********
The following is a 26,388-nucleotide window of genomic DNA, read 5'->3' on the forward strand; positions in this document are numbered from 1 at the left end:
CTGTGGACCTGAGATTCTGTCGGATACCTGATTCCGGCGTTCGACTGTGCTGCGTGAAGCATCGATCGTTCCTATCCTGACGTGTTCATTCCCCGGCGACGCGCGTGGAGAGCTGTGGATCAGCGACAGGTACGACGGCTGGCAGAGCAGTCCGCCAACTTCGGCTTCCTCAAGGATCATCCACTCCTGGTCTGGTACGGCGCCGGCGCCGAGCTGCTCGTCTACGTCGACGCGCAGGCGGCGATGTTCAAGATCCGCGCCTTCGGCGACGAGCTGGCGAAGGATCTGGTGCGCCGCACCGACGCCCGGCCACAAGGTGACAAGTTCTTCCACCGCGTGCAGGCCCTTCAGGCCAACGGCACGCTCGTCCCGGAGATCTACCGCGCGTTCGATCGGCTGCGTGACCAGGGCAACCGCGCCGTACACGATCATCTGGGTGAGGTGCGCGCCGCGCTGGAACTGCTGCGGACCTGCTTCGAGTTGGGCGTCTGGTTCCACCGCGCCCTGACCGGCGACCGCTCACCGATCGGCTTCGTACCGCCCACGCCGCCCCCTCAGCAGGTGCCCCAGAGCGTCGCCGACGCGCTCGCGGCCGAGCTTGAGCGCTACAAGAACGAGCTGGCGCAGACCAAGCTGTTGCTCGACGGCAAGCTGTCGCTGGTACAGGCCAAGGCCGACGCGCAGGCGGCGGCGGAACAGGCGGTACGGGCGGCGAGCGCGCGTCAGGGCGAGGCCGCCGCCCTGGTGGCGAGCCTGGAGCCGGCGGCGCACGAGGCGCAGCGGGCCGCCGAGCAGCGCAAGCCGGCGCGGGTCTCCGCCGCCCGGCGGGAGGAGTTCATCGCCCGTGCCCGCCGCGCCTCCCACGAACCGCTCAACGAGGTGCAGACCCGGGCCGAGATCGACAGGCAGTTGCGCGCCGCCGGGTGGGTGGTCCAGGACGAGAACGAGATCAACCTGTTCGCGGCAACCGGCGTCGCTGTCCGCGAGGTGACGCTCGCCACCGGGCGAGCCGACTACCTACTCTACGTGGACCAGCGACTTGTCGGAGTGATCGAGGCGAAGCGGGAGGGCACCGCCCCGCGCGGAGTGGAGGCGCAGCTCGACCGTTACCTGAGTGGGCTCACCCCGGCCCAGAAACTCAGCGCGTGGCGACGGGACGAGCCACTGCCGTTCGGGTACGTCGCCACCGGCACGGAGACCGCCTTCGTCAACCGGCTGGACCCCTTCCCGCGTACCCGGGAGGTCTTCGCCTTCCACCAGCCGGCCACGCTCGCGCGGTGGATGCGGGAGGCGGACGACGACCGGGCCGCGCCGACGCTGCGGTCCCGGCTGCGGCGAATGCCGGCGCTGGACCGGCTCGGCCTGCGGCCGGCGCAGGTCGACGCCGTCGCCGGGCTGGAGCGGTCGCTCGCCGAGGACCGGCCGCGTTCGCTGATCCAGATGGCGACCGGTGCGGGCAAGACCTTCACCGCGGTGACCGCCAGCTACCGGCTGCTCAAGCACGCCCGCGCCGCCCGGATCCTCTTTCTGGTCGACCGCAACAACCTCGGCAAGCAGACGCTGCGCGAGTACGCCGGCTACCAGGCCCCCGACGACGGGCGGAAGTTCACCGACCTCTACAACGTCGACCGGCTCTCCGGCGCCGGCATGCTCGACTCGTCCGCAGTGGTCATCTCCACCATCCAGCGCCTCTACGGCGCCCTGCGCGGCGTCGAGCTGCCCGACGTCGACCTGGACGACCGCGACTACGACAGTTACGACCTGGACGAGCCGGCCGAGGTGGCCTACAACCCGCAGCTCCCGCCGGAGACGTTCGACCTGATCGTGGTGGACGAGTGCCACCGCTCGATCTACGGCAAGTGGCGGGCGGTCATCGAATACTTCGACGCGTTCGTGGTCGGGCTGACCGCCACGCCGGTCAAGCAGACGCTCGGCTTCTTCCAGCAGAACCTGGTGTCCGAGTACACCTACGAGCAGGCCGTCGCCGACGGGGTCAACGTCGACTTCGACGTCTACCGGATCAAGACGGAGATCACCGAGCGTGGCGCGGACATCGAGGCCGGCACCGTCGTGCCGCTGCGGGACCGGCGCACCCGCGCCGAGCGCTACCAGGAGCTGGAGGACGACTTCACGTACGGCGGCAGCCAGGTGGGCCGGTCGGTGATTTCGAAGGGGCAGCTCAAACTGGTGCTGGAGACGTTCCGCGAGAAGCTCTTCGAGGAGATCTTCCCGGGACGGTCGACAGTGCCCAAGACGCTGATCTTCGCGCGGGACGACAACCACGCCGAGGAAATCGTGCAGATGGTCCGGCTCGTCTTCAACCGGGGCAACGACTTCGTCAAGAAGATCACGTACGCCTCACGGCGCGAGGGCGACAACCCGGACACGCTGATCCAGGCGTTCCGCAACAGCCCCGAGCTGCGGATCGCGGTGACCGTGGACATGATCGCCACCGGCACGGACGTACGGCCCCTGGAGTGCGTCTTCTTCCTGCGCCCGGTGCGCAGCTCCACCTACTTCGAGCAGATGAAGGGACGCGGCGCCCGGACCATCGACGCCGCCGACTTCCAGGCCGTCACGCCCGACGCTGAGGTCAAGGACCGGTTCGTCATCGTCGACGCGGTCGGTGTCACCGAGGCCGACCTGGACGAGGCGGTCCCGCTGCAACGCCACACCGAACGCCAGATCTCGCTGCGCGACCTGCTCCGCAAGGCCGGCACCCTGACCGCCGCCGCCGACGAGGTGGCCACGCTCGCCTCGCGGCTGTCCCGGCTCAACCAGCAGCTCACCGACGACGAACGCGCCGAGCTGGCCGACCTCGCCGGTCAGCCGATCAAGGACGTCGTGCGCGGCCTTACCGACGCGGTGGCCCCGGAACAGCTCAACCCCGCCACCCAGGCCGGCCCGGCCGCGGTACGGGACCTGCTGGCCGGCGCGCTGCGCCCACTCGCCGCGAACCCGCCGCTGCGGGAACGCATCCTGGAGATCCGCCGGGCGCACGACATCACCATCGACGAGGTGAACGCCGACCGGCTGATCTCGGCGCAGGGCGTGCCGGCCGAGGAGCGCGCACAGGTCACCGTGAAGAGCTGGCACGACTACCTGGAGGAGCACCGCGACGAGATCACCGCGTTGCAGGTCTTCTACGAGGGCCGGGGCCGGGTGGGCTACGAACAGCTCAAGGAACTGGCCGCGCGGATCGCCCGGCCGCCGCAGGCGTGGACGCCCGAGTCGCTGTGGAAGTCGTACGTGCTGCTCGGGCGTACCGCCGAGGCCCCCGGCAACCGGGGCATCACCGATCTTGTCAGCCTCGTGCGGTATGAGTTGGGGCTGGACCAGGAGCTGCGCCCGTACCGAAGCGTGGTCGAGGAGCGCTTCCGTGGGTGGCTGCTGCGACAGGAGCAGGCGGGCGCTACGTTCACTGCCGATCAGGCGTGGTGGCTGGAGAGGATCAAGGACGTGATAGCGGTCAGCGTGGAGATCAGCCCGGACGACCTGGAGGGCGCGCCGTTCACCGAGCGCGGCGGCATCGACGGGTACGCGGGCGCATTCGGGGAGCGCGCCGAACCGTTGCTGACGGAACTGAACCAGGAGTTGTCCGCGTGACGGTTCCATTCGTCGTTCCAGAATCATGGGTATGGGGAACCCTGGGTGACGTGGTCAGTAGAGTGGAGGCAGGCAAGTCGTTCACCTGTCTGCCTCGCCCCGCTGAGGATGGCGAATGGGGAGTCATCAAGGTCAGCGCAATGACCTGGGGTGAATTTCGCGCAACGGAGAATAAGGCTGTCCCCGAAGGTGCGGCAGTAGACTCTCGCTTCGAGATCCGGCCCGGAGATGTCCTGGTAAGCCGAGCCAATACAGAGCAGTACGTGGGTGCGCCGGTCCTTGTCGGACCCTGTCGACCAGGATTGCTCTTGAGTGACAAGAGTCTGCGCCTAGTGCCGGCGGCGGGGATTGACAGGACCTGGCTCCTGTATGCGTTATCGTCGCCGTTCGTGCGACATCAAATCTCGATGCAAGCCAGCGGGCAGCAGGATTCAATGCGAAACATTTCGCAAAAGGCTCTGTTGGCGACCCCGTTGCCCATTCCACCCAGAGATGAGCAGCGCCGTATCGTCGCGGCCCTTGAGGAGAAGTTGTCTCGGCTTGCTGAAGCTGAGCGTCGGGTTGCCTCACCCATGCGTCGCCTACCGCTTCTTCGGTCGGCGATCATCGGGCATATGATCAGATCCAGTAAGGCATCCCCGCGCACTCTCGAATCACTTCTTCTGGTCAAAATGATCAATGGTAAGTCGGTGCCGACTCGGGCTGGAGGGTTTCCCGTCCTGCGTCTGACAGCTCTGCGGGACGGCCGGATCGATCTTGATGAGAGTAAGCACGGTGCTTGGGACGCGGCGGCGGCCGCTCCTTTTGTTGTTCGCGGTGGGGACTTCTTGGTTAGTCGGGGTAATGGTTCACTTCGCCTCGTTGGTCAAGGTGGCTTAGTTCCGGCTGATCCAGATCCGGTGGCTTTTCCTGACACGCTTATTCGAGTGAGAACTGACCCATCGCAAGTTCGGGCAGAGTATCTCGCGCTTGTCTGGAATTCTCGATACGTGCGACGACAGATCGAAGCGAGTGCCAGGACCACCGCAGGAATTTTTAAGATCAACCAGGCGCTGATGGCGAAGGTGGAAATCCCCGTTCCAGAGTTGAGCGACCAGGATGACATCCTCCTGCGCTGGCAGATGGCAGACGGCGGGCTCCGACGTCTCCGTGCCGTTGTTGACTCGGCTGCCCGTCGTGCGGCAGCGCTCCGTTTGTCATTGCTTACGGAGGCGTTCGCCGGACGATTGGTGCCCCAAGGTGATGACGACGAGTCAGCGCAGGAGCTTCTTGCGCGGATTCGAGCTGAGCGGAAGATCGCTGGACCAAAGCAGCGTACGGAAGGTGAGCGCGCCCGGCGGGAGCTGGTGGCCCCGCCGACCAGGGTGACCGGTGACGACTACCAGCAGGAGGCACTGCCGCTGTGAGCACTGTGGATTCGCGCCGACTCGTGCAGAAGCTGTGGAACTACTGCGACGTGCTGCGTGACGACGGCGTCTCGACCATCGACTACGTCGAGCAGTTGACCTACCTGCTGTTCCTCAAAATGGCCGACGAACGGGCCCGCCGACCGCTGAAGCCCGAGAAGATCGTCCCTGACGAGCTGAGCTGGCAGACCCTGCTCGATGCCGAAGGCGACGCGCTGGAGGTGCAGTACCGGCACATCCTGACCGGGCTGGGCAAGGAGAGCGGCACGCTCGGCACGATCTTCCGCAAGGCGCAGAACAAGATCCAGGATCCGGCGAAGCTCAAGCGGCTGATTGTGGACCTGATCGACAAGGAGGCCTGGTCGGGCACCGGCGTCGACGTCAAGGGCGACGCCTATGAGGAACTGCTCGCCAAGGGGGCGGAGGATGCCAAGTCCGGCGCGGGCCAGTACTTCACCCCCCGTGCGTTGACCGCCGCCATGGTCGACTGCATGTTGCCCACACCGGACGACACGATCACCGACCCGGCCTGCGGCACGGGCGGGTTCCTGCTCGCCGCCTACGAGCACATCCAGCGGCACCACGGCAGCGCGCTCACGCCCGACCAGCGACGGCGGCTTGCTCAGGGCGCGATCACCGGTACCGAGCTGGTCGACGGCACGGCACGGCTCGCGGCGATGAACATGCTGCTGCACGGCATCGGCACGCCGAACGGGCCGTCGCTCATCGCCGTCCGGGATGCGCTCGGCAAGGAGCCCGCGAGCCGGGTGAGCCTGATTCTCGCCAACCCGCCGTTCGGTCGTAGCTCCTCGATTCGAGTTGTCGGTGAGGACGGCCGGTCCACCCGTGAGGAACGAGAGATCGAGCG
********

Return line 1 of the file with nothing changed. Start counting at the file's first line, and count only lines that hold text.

The following is a 26,388-nucleotide window of genomic DNA, read 5'->3' on the forward strand; positions in this document are numbered from 1 at the left end: